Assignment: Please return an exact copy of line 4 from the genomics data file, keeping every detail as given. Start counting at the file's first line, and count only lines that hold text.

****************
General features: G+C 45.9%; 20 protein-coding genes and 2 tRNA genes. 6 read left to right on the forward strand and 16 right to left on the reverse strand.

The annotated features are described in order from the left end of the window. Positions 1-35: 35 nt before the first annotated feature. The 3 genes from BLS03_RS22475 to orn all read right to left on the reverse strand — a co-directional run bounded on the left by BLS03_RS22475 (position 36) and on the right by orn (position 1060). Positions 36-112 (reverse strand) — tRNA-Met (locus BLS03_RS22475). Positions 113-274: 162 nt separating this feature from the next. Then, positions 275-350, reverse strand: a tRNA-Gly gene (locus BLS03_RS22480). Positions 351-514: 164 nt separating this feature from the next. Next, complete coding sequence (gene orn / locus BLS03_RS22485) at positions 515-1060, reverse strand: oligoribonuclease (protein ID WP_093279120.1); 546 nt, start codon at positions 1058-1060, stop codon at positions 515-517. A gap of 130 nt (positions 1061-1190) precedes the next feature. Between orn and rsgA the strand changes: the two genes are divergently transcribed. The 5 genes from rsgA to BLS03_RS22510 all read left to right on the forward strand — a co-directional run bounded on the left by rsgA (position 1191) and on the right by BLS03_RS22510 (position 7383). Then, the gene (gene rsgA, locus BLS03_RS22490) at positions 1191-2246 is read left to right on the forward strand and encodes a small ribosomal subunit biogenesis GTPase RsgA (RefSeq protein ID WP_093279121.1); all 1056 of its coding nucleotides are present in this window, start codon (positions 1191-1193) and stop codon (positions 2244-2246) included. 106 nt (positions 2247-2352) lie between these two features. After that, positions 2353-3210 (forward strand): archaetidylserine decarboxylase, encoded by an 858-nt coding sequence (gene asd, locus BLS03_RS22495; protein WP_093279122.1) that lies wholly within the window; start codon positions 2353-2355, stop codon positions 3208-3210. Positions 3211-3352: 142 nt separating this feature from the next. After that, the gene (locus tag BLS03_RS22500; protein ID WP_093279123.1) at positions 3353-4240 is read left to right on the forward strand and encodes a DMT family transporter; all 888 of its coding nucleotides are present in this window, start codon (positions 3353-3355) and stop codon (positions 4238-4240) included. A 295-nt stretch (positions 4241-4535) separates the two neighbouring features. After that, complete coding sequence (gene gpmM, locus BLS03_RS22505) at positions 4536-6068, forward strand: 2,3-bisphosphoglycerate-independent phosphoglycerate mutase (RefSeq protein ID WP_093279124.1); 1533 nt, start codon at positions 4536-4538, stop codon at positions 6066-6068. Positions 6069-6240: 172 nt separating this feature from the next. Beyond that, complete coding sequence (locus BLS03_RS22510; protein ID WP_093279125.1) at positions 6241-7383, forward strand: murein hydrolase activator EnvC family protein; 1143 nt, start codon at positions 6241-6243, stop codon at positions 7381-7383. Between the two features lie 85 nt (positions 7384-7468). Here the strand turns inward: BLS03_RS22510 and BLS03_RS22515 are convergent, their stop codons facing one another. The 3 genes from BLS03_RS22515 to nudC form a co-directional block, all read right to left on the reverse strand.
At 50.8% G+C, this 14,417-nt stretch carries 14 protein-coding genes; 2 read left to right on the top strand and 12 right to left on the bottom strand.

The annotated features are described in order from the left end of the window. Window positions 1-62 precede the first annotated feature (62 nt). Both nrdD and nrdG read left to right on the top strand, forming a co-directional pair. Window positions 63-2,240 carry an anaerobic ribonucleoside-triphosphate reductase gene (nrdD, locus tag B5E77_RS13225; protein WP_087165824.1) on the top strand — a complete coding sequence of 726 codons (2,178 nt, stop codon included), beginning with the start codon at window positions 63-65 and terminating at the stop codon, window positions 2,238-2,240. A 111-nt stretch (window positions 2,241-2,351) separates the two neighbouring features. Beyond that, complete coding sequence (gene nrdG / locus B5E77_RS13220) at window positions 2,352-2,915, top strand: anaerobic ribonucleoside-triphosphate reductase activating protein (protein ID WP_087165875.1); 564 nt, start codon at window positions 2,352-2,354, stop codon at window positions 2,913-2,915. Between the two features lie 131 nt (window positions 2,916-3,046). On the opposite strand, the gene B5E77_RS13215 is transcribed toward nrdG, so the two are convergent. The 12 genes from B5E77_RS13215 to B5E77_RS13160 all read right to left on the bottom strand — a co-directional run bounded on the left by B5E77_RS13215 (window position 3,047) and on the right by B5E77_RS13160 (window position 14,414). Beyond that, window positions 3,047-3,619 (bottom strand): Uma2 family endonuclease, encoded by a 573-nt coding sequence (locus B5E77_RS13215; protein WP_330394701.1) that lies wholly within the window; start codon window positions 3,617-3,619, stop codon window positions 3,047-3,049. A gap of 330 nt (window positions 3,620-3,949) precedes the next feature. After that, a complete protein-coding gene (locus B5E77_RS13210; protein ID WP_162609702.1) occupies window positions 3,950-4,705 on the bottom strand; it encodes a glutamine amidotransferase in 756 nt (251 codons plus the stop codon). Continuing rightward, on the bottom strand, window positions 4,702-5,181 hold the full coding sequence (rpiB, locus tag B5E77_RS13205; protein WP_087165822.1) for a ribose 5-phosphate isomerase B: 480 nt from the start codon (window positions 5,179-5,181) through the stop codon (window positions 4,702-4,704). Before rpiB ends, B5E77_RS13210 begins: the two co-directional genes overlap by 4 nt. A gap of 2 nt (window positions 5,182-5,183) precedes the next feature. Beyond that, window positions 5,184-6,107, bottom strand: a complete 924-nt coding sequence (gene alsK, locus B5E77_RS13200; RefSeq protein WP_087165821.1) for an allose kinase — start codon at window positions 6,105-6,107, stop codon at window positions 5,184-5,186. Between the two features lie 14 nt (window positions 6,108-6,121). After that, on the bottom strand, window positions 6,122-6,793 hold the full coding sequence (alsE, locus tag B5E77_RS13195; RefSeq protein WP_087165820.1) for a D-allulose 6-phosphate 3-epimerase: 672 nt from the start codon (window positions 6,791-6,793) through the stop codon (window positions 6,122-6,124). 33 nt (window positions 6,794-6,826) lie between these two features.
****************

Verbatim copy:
The annotated features are described in order from the left end of the window. Window positions 1-62 precede the first annotated feature (62 nt). Both nrdD and nrdG read left to right on the top strand, forming a co-directional pair. Window positions 63-2,240 carry an anaerobic ribonucleoside-triphosphate reductase gene (nrdD, locus tag B5E77_RS13225; protein WP_087165824.1) on the top strand — a complete coding sequence of 726 codons (2,178 nt, stop codon included), beginning with the start codon at window positions 63-65 and terminating at the stop codon, window positions 2,238-2,240. A 111-nt stretch (window positions 2,241-2,351) separates the two neighbouring features. Beyond that, complete coding sequence (gene nrdG / locus B5E77_RS13220) at window positions 2,352-2,915, top strand: anaerobic ribonucleoside-triphosphate reductase activating protein (protein ID WP_087165875.1); 564 nt, start codon at window positions 2,352-2,354, stop codon at window positions 2,913-2,915. Between the two features lie 131 nt (window positions 2,916-3,046). On the opposite strand, the gene B5E77_RS13215 is transcribed toward nrdG, so the two are convergent. The 12 genes from B5E77_RS13215 to B5E77_RS13160 all read right to left on the bottom strand — a co-directional run bounded on the left by B5E77_RS13215 (window position 3,047) and on the right by B5E77_RS13160 (window position 14,414). Beyond that, window positions 3,047-3,619 (bottom strand): Uma2 family endonuclease, encoded by a 573-nt coding sequence (locus B5E77_RS13215; protein WP_330394701.1) that lies wholly within the window; start codon window positions 3,617-3,619, stop codon window positions 3,047-3,049. A gap of 330 nt (window positions 3,620-3,949) precedes the next feature. After that, a complete protein-coding gene (locus B5E77_RS13210; protein ID WP_162609702.1) occupies window positions 3,950-4,705 on the bottom strand; it encodes a glutamine amidotransferase in 756 nt (251 codons plus the stop codon). Continuing rightward, on the bottom strand, window positions 4,702-5,181 hold the full coding sequence (rpiB, locus tag B5E77_RS13205; protein WP_087165822.1) for a ribose 5-phosphate isomerase B: 480 nt from the start codon (window positions 5,179-5,181) through the stop codon (window positions 4,702-4,704). Before rpiB ends, B5E77_RS13210 begins: the two co-directional genes overlap by 4 nt. A gap of 2 nt (window positions 5,182-5,183) precedes the next feature. Beyond that, window positions 5,184-6,107, bottom strand: a complete 924-nt coding sequence (gene alsK, locus B5E77_RS13200; RefSeq protein WP_087165821.1) for an allose kinase — start codon at window positions 6,105-6,107, stop codon at window positions 5,184-5,186. Between the two features lie 14 nt (window positions 6,108-6,121). After that, on the bottom strand, window positions 6,122-6,793 hold the full coding sequence (alsE, locus tag B5E77_RS13195; RefSeq protein WP_087165820.1) for a D-allulose 6-phosphate 3-epimerase: 672 nt from the start codon (window positions 6,791-6,793) through the stop codon (window positions 6,122-6,124). 33 nt (window positions 6,794-6,826) lie between these two features.